Businesses should check how regularly they update their HR, time and attendance and payroll systems, recommends PwC.
More Australian businesses may look closely at their payroll and accounting software after learning that there could be up to $1.3 billion in underpayments nationally each year.
That’s an estimate by PwC, which has released a high-level report looking at the problem of employers underpaying workers. The report points to construction, healthcare and social assistance, accommodation and food services and retail as the sectors where workers are most at risk.
PwC’s estimate, reported by The Australian, follows a spate of admissions about wage underpayment by high-profile organisations. Unions have reportedly asked for jail terms or multimillion-dollar fines in cases of deliberate underpayment.
Of course, if you own or manage a small business, this issue is also relevant to you. PwC points out that it can be time-consuming for small and medium-size businesses to make sense of industrial relations variables.
And it argues that it’s easy to make mistakes, because the wage system is complex - some industry awards include more than 10 rules affecting overtime accrual.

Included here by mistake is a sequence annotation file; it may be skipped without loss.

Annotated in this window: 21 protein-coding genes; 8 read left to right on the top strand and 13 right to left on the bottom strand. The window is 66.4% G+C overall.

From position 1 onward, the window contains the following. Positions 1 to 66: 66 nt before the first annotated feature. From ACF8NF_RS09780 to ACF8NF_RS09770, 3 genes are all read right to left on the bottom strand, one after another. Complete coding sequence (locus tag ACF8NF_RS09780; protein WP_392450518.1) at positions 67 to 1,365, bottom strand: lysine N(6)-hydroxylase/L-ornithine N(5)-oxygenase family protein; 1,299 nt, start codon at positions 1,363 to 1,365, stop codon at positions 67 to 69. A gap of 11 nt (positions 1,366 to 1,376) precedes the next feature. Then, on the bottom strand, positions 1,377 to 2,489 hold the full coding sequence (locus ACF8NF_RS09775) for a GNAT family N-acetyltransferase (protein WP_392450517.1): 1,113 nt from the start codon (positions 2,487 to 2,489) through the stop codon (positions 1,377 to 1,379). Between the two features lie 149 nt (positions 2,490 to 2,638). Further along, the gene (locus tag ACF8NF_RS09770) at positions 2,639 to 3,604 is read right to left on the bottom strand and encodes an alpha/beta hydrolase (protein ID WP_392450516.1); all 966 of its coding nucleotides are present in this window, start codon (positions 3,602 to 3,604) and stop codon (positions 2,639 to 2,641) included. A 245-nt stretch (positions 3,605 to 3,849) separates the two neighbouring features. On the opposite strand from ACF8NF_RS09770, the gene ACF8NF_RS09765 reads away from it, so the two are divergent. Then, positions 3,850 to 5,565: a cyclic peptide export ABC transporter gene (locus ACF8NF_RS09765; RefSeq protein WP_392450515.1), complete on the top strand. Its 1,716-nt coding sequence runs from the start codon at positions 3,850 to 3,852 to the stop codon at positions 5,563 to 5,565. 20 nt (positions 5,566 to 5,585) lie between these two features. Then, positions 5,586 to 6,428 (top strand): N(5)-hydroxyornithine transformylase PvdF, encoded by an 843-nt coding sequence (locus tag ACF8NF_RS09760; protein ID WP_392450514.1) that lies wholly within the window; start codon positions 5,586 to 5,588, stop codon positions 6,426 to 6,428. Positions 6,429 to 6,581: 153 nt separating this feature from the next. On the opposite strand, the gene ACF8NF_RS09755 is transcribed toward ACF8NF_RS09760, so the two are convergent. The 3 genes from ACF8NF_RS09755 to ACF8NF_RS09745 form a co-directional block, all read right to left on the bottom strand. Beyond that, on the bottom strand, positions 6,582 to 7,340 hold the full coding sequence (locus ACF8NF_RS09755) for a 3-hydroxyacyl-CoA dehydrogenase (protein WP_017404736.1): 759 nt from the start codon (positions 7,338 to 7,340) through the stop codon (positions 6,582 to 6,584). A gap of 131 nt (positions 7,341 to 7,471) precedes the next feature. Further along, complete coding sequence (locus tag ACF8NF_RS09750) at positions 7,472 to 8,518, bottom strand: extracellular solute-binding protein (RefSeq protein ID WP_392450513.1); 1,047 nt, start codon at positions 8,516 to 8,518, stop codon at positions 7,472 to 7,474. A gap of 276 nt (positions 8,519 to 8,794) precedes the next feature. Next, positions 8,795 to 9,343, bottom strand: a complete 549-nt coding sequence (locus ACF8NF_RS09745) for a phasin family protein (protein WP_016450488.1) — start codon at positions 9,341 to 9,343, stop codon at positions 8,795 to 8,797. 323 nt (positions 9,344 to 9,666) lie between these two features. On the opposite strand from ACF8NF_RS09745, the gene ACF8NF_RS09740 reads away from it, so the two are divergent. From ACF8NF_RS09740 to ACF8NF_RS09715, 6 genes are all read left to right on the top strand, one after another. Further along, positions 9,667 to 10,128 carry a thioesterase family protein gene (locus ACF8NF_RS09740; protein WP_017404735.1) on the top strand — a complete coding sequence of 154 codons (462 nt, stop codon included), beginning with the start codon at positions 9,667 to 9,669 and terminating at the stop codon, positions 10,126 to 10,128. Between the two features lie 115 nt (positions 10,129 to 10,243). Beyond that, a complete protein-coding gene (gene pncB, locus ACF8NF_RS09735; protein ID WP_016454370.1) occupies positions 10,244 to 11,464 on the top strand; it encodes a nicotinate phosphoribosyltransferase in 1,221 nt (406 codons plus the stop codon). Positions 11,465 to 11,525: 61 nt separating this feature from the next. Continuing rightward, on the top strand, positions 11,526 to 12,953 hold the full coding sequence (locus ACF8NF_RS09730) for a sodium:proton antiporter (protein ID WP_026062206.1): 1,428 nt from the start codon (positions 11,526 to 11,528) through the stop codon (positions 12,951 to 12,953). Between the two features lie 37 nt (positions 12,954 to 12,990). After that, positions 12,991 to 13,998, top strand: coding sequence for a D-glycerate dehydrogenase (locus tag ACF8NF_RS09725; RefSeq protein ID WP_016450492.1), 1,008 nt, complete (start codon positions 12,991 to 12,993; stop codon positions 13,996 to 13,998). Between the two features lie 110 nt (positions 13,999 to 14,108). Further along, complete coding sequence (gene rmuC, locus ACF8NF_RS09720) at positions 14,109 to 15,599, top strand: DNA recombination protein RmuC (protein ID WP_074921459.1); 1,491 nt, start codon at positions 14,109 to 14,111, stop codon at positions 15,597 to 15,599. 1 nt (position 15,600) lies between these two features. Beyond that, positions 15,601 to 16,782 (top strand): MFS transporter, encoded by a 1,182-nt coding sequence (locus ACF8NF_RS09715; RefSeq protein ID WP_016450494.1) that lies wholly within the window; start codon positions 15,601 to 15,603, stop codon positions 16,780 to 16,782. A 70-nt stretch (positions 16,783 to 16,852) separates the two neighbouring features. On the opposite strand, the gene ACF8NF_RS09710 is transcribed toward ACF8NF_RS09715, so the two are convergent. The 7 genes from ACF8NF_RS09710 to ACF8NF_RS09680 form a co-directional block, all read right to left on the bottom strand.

"Safety net entitlements such as overtime, penalty and shift rates are interdependent and may differ within a single award depending upon employment status and work type," PwC’s report states.
PwC isn’t holding back when it comes to discussing the potential risks for businesses that make mistakes: “In many cases, one small error in a system can become a multimillion dollar liability by the time it is discovered, many years down the track.”
PwC recommends business leaders ask how regularly their business updates its HR information systems, time and attendance systems, and payroll systems.
The Australian Small Business and Family Enterprise Ombudsman Kate Carnell has suggested authorities address the issue by harnessing the accounting software used by Australian businesses.
“The rollout of single touch payroll provides an opportunity to calculate award wages and entitlements through an algorithm integrated into accounting software such as Xero, MYOB, Quicken and other software systems,” Carnell stated.
She suggests the Fair Work Commission could own and update such a payment algorithm to make sure wage payments are correct.
You may have updated some of your software to comply with Australia’s new Single Touch Payroll (STP) reporting requirements. For example, you may have decided to start using standalone payroll software (or upgraded your accounting software to add payroll functionality) when you began reporting payroll details to the Australian Taxation Office through STP.
If you haven’t checked your payroll and accounting processes, news about wage underpayment is one more reason to do so.